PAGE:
- Support vector machines for classification problems
- Artificial Neural Networks for classification and Regression Problems
- Decision trees for classification and regression.

The most common unsupervised learning method is

**cluster analysis**, which is used for exploratory data analysis to find hidden patterns or grouping in data. Other complex learning types include reinforced and semi-supervised learning.## Implementing a Supervised Model in R

For this tutorial, we will learn how to implement a Linear regression model and an Artificial Neural Network. Download the required Kaggle dataset here .

Setting up your library;

1234567#Required libraries includelibrary(dplyr)library(ggplot2)library(caret)library(caTools)library(skimr)library(reshape2)Set your working directory and load in your dataset;

12#read the housing datahousing <- read.csv("kc_house_data.csv")123#examine structure of datastr(housing)The goal is to predict the price of houses using other qualities such as house size, views etc. (A typical regression problem).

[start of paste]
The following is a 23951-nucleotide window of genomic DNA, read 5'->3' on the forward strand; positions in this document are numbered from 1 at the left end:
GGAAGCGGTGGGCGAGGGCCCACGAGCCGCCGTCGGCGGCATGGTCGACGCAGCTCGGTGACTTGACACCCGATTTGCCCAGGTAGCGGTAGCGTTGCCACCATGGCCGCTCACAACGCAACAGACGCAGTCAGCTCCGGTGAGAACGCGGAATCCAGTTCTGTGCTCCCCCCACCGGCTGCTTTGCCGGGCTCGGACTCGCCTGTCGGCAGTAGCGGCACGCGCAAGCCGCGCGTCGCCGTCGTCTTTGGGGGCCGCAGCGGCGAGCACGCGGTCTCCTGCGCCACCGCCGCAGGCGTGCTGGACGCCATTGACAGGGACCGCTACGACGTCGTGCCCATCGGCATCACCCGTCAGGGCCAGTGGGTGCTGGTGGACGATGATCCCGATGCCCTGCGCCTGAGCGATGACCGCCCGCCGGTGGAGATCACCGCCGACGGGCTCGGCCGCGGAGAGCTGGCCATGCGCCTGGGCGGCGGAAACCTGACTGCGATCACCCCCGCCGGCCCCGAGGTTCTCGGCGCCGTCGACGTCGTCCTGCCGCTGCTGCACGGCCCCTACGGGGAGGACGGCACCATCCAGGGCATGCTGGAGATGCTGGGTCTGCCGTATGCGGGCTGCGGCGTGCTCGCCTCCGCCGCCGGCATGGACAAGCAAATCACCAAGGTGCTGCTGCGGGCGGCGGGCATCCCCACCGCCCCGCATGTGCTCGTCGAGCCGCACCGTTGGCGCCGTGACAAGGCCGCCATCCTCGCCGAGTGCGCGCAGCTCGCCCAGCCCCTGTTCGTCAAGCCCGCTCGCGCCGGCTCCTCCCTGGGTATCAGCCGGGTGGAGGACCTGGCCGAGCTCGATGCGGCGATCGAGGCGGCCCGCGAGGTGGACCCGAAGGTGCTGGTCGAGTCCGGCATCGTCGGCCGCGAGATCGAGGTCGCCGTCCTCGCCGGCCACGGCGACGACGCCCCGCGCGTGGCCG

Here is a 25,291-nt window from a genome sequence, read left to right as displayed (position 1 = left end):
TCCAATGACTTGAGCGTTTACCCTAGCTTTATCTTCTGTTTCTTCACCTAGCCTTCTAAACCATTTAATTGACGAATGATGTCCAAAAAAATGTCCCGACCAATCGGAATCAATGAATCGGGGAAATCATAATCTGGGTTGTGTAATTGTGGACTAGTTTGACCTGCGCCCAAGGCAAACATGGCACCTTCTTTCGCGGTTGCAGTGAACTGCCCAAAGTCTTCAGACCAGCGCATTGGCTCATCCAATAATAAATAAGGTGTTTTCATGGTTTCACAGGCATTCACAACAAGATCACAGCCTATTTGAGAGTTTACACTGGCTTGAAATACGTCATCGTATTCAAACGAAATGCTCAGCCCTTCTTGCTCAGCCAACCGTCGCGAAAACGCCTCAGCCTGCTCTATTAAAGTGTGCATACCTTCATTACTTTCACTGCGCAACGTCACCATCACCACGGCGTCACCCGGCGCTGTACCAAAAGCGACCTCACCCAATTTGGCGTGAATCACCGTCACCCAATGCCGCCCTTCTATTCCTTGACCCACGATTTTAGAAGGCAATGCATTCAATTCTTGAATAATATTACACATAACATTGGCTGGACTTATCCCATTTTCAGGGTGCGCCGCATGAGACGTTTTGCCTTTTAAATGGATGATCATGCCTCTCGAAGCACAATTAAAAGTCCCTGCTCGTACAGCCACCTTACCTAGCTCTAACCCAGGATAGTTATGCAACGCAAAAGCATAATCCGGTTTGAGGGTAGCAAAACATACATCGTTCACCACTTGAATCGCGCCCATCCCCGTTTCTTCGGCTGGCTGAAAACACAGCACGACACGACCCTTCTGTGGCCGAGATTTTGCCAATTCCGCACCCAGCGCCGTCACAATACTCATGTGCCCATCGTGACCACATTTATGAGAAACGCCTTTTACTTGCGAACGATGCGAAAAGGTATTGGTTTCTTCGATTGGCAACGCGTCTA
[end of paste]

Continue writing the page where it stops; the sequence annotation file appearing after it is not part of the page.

We use a correlation matrix to visualize extent of relationship between variables pairwise;

12345678910111213#correlation matrixhousing %>%select(-date) %>%cor() %>% #This makes a correlation of every possible numeric columnmelt() %>% #Convert the cor result to a matrix data formatggplot(., aes(Var1, Var2, fill = value)) + #Plottinggeom_tile() +scale_fill_gradient(low = "grey", high = "darkred") +geom_text(aes(Var1, Var2, label = round(value,2)), size = 2)+labs(title = "Correlation Matrix", x = "Numeric column", y = "Numeric Column",fill = "Coefficient Range") +theme(axis.text.x = element_text(vjust = 0.5, angle = 45),plot.title = element_text(face = "bold", hjust = 0.5))Splitting the dataset into training and test data using the caTools package as earlier theorized;